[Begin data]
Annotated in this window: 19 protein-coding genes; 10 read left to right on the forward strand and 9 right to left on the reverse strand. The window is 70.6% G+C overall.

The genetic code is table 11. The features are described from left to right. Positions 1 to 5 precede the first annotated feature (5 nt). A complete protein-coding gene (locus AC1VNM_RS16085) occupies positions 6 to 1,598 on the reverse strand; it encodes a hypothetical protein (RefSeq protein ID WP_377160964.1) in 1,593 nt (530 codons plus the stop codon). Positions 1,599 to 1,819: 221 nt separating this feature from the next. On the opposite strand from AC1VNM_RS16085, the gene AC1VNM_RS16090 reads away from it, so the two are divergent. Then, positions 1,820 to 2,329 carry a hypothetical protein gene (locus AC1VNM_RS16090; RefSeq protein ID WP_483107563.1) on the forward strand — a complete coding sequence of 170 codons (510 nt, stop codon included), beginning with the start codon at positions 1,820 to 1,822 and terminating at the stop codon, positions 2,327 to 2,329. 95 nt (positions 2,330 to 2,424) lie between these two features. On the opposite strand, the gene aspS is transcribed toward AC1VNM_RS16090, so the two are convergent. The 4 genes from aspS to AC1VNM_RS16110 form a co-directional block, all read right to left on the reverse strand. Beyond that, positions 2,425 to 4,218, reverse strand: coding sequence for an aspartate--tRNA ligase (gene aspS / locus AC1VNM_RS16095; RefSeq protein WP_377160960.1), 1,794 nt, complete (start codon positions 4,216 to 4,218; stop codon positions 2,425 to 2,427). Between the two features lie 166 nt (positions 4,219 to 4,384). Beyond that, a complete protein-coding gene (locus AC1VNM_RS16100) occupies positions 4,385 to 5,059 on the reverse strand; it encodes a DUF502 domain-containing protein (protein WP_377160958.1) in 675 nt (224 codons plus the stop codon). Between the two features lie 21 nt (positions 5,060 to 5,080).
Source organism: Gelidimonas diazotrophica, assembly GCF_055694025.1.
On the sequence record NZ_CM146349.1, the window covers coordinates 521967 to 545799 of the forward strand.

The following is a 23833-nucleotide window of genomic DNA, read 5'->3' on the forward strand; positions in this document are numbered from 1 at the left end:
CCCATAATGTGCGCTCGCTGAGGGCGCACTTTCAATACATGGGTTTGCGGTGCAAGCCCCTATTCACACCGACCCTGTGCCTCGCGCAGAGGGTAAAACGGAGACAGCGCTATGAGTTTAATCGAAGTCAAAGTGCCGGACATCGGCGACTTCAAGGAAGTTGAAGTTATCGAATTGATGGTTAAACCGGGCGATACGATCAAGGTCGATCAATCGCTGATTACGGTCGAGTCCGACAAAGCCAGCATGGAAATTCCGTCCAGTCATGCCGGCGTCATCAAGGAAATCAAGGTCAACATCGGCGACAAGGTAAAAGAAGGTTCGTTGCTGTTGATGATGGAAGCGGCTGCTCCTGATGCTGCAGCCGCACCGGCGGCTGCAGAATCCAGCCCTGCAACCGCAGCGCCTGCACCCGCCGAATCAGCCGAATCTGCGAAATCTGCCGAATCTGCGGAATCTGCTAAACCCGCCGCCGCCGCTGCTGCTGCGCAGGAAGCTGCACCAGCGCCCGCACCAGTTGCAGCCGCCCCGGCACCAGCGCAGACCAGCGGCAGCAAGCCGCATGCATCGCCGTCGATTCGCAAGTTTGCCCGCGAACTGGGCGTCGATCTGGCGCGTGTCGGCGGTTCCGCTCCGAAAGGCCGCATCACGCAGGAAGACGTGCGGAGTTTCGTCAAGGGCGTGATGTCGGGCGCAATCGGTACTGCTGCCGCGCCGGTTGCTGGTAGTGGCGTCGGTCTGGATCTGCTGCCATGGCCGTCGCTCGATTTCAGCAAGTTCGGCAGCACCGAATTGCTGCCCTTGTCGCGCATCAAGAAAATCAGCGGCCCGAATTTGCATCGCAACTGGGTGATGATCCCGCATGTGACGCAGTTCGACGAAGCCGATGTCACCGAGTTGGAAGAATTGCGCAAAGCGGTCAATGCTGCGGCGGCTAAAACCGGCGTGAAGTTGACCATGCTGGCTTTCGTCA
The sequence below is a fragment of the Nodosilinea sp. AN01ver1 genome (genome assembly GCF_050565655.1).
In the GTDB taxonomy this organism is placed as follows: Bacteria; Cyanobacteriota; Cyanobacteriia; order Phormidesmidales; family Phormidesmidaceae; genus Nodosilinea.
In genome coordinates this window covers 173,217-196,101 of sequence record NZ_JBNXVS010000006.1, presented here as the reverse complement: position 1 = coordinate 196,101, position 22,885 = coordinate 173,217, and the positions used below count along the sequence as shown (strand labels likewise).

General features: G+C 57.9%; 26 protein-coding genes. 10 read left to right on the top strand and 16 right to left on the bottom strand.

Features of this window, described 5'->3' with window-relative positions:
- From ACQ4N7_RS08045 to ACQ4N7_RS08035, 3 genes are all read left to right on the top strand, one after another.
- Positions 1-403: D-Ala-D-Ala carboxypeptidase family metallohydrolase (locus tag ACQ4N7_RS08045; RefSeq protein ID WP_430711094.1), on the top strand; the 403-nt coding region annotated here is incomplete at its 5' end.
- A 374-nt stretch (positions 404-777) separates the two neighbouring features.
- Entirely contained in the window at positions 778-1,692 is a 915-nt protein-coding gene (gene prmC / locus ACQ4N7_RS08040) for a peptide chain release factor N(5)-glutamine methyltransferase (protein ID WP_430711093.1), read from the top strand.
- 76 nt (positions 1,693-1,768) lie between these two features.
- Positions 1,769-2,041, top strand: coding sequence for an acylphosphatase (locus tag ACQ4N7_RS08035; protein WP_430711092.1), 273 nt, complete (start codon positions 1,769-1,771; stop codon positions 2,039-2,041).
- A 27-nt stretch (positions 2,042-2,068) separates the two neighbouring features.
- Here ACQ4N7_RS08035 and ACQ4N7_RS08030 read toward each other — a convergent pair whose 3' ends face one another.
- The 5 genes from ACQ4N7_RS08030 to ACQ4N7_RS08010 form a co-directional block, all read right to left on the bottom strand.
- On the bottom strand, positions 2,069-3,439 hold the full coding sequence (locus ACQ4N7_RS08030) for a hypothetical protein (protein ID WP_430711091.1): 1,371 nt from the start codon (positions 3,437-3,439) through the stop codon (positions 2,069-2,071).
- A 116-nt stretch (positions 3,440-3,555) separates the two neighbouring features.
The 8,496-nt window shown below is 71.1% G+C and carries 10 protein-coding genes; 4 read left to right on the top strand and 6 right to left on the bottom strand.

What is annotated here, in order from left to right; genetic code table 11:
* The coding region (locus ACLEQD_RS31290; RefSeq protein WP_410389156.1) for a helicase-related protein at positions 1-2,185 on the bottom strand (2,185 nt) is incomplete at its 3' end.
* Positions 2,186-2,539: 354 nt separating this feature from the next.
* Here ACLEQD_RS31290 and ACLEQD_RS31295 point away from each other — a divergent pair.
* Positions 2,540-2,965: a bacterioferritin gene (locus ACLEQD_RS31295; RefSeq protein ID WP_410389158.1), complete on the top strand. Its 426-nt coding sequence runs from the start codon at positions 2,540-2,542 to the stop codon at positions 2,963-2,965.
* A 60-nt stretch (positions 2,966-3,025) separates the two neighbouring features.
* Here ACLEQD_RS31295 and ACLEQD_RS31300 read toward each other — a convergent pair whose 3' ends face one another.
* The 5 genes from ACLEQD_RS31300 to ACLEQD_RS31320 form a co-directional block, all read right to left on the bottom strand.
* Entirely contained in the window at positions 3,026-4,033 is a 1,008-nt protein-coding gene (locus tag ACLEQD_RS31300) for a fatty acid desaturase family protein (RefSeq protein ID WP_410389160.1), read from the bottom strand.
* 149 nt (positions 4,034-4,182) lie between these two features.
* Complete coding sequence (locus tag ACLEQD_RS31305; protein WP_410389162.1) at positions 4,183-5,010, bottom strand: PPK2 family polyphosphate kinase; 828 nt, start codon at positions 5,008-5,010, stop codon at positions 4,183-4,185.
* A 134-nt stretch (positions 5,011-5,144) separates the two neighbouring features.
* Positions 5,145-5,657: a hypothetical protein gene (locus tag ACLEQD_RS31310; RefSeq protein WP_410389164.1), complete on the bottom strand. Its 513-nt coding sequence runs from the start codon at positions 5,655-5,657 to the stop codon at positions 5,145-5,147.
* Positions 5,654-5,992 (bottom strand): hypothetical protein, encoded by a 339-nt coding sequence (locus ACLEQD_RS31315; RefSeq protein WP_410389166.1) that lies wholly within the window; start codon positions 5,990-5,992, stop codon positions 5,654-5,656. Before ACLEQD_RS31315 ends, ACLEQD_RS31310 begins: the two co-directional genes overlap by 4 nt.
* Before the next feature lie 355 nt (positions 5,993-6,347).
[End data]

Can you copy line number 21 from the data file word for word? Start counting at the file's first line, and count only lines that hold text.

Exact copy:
- On the bottom strand, positions 2,069-3,439 hold the full coding sequence (locus ACQ4N7_RS08030) for a hypothetical protein (protein ID WP_430711091.1): 1,371 nt from the start codon (positions 3,437-3,439) through the stop codon (positions 2,069-2,071).